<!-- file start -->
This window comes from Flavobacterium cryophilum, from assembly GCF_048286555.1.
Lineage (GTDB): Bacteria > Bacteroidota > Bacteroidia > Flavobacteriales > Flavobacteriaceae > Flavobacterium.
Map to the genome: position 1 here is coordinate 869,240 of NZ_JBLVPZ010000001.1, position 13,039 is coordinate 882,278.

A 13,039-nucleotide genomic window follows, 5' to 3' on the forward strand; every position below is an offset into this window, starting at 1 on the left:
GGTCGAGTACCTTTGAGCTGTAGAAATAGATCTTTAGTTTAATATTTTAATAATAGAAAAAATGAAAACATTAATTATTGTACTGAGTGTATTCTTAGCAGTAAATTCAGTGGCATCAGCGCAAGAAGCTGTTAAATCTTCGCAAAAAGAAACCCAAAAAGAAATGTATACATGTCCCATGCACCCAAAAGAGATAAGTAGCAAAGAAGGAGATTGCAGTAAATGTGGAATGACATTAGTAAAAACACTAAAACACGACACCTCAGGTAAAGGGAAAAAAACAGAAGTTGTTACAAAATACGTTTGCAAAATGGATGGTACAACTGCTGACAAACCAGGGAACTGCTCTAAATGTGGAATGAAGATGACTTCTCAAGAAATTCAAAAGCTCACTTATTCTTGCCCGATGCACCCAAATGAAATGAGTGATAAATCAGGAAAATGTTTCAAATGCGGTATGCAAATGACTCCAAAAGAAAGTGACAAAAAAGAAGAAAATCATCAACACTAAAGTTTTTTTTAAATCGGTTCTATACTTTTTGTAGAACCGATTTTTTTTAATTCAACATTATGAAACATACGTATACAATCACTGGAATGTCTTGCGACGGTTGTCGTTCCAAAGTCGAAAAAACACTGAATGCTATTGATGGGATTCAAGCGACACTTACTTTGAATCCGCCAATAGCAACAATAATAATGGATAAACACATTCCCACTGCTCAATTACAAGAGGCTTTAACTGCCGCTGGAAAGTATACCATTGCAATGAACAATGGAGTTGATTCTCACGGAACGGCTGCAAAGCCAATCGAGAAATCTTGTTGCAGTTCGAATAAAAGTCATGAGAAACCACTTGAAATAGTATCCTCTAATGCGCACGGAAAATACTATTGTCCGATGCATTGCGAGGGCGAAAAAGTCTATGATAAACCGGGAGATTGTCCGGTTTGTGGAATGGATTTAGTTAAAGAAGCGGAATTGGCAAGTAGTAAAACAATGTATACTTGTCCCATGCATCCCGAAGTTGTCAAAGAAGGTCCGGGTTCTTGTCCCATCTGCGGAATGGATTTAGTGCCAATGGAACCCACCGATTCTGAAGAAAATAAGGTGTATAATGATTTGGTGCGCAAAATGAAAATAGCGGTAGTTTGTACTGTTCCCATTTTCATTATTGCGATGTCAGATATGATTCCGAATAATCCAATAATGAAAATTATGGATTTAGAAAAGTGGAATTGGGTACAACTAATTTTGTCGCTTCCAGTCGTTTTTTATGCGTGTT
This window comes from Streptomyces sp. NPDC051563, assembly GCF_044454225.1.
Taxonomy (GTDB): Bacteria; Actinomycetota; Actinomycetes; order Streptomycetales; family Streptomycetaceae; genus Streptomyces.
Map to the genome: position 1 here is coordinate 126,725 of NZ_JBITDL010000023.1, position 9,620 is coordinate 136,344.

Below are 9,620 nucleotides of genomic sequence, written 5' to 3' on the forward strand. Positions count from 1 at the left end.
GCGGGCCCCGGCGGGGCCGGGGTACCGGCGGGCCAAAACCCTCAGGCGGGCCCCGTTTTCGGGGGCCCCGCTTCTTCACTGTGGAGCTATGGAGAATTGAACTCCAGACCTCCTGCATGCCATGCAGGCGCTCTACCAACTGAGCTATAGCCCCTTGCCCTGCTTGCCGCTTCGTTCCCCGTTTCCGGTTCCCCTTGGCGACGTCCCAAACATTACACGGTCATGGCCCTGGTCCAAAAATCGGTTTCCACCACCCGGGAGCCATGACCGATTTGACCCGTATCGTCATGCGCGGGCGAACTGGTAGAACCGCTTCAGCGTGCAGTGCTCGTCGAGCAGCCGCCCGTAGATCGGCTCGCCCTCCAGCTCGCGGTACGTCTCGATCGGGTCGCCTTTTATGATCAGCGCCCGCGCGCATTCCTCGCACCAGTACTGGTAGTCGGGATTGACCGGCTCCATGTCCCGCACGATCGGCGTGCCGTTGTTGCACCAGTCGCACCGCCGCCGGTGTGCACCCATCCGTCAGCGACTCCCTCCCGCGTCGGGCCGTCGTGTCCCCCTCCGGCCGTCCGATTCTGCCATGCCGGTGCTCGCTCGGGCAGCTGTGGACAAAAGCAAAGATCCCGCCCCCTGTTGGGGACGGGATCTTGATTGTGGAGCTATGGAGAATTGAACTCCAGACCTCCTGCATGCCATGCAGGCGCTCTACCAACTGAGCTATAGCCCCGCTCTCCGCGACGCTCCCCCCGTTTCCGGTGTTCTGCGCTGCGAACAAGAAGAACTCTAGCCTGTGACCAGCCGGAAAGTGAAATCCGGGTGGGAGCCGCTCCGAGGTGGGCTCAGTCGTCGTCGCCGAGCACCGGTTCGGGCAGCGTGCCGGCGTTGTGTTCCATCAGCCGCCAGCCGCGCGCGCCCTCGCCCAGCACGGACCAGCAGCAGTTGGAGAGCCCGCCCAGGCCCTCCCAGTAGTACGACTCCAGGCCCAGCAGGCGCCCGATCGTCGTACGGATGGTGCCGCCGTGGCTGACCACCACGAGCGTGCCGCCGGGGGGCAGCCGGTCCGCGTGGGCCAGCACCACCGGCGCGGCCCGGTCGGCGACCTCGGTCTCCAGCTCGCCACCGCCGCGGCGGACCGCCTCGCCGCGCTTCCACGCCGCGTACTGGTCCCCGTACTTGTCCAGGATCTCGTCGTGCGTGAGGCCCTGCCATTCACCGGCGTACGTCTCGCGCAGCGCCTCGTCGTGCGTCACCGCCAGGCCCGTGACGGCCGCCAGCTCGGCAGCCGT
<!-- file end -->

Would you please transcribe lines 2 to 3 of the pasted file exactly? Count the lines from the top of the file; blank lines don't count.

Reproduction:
Lineage (GTDB): Bacteria > Bacteroidota > Bacteroidia > Flavobacteriales > Flavobacteriaceae > Flavobacterium.
Map to the genome: position 1 here is coordinate 869,240 of NZ_JBLVPZ010000001.1, position 13,039 is coordinate 882,278.